Studies by the World Health Organization and Australia's Commonwealth Scientific and Industrial Research Organisation found negligible levels of either pollutant in Buyat bay.
The case was thrown out of a court in Jakarta due to a lack of evidence, but analysts say the central government has little jurisdiction in Sulawesi.
Ness and his legal team earlier this month began presenting evidence for the defense, and a decision is expected by the court within weeks.
George Haley, director of the University of New Haven, Conn.-based Center for International Industry Competitiveness, said Newmont may have been targeted for political expediency.
The Sulawesi provincial government couldn't be reached for comment.
Mining Investment In Chile, Philippines On The Rise
While foreign investors keep to the sidelines, local companies are filling the investment vacuum and keeping up metals output; exports of nonferrous metals in January-November last year jumped from to $4.85 billion from $2.46 billion from the same period in 2005.
But without the exploration resources of large foreign players, analysts say Indonesia's production and exports of metals will stall in the long term.
"Indonesia is receiving less than 1% of the world's exploration dollars; nobody's replacing reserves," Ness told Dow Jones Newswires.
The incoming laws have already cast doubt over Rio Tinto Plc's (RTP) plans to pump $2 billion into a nickel deposit in Sulawesi that the company says could produce 46,000 metric tons of the metal a year.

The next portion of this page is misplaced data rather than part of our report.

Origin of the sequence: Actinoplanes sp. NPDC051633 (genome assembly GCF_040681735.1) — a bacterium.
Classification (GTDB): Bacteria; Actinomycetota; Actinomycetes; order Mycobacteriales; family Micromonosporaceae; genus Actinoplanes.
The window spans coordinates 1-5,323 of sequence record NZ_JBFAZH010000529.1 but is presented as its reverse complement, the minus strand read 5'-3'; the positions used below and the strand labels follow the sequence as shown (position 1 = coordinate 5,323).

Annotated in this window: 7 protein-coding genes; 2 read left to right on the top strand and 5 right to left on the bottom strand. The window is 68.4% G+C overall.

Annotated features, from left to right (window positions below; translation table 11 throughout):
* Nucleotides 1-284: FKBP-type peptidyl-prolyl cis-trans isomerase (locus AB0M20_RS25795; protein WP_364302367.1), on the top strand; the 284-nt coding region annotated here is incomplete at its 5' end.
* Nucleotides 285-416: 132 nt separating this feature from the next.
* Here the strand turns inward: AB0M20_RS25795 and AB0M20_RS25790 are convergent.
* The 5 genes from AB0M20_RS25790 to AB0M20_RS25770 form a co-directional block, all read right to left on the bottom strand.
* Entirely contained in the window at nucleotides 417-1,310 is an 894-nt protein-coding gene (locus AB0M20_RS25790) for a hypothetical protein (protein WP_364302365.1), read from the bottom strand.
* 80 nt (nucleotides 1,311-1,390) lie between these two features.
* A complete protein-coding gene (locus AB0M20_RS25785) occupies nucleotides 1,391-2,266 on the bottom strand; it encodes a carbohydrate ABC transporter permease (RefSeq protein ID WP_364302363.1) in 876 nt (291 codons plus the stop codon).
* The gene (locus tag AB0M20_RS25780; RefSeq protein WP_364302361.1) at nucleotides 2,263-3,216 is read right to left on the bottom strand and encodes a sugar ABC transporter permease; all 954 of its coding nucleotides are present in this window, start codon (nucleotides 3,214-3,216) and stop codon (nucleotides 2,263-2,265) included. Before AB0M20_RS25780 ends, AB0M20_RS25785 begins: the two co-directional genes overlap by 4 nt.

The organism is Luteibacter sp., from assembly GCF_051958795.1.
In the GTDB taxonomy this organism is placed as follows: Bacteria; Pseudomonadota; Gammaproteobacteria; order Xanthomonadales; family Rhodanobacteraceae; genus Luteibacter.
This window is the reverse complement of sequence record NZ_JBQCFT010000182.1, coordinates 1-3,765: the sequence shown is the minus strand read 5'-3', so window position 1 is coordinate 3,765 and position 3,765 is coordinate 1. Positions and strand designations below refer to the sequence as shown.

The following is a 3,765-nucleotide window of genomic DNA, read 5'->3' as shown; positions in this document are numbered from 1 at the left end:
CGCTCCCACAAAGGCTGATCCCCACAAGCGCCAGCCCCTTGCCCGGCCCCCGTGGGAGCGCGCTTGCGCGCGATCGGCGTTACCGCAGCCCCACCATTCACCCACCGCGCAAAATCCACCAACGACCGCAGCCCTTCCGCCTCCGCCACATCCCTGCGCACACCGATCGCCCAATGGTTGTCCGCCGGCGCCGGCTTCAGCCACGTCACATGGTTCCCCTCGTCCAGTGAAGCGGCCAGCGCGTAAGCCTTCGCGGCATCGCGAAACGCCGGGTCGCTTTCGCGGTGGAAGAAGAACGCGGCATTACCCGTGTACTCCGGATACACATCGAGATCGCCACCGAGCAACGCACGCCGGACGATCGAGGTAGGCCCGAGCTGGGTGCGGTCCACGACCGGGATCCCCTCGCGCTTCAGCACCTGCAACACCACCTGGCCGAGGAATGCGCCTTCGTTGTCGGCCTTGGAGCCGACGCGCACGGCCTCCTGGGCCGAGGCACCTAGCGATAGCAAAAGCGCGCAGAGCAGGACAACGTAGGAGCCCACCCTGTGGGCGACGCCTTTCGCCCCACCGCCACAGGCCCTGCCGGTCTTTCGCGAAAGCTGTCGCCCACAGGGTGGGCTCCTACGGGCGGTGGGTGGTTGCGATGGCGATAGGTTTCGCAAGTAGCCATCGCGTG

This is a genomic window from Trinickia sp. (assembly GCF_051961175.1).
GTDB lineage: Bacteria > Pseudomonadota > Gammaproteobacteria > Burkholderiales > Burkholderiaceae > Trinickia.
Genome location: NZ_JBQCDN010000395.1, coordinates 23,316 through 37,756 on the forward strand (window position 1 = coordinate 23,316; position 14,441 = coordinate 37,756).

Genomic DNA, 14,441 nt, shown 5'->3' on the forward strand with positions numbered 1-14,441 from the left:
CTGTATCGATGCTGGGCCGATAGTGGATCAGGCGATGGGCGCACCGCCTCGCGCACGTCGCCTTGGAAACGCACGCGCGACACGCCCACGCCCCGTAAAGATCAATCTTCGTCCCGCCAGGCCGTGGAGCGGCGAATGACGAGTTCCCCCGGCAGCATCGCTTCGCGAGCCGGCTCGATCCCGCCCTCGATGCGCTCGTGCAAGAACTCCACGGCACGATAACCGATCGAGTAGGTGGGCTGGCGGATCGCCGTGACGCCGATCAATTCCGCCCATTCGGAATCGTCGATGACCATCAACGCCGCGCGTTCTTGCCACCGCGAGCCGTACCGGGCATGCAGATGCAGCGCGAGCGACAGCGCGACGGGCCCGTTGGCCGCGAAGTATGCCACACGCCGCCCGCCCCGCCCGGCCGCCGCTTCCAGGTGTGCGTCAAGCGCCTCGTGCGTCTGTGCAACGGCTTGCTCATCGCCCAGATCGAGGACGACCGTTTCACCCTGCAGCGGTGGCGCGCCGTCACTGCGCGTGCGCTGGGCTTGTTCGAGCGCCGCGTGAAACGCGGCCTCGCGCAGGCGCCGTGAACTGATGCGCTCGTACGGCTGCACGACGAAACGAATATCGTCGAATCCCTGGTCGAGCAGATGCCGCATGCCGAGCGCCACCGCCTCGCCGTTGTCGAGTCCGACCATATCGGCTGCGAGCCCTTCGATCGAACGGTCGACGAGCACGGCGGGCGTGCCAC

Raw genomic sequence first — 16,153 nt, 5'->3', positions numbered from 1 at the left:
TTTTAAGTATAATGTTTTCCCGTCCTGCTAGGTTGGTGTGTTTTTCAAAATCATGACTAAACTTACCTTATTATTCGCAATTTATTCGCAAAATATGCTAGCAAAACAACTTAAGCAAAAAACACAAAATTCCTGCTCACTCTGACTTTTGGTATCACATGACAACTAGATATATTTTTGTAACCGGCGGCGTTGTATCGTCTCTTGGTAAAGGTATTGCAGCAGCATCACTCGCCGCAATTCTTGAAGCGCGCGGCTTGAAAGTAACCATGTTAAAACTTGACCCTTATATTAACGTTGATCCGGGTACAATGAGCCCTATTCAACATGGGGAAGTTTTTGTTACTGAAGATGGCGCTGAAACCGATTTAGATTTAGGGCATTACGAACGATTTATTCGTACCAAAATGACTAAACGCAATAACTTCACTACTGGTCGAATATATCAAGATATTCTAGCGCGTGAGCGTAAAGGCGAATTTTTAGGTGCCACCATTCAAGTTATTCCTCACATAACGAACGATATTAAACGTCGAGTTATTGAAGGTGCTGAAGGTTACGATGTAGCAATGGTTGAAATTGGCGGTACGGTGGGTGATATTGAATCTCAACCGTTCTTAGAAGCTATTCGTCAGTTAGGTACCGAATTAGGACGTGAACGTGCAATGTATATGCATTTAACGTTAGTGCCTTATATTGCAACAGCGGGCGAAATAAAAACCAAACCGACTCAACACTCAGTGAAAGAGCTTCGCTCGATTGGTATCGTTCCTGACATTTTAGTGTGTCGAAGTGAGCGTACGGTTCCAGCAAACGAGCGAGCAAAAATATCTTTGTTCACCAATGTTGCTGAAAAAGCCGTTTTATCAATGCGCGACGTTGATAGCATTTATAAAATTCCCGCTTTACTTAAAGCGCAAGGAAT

The Anglo-Amercian giant has been negotiating with the federal government since 2004 to develop what would be its first nickel asset, but says the mining license system may not provide the security it needs.
"We need to determine whether the project could proceed under such a regime," Charlie Lenegan, Rio Tinto's managing director for Australia, told a conference Tuesday.
Even if exploration dollars were to flood back into Indonesia, commercial production would only be realized from successful exploration after 10-15 years, Ness said.
Ness and Soemarno say Indonesia should take a leaf from the book of countries like Chile and the Philippines, whose mining-sector growth rates are surging ahead of Indonesia.
Chile's mining policy "offers not only stability... but offers incentives to reinvest capital in the country itself," Ness said.
While Chile's effective income tax rate is comparable to those of the U.S. and Australia, foreign companies in Chile pay withholding tax on dividends that are repatriated to home countries. That encourages companies to reinvest profits in Chile, Ness said.
In Indonesia, foreign companies pay royalties in addition to income tax on revenue, with the royalties "becoming an operating expense rather than a tax credit," he said.
Under the new law, each province will be able to set its own policy on the royalty system, Soemarno said.
In the Philippines, fast becoming Indonesia's closest ASEAN challenger in terms of metals exports, the government in 2004 launched a new policy to open borders to foreign investors. It has come under criticism from some nationalists and by people who say the mining sector has prospered at other industries' expense.
Net foreign investment into the Philippine mining sector reversed from an outflow of $7.15 million in full-year 2003 to an inflow of $2.26 million in January-September 2006.
-By Reuben Carder, Dow Jones Newswires; 62 21 3983 1277; Reuben.Carder@dowjones.com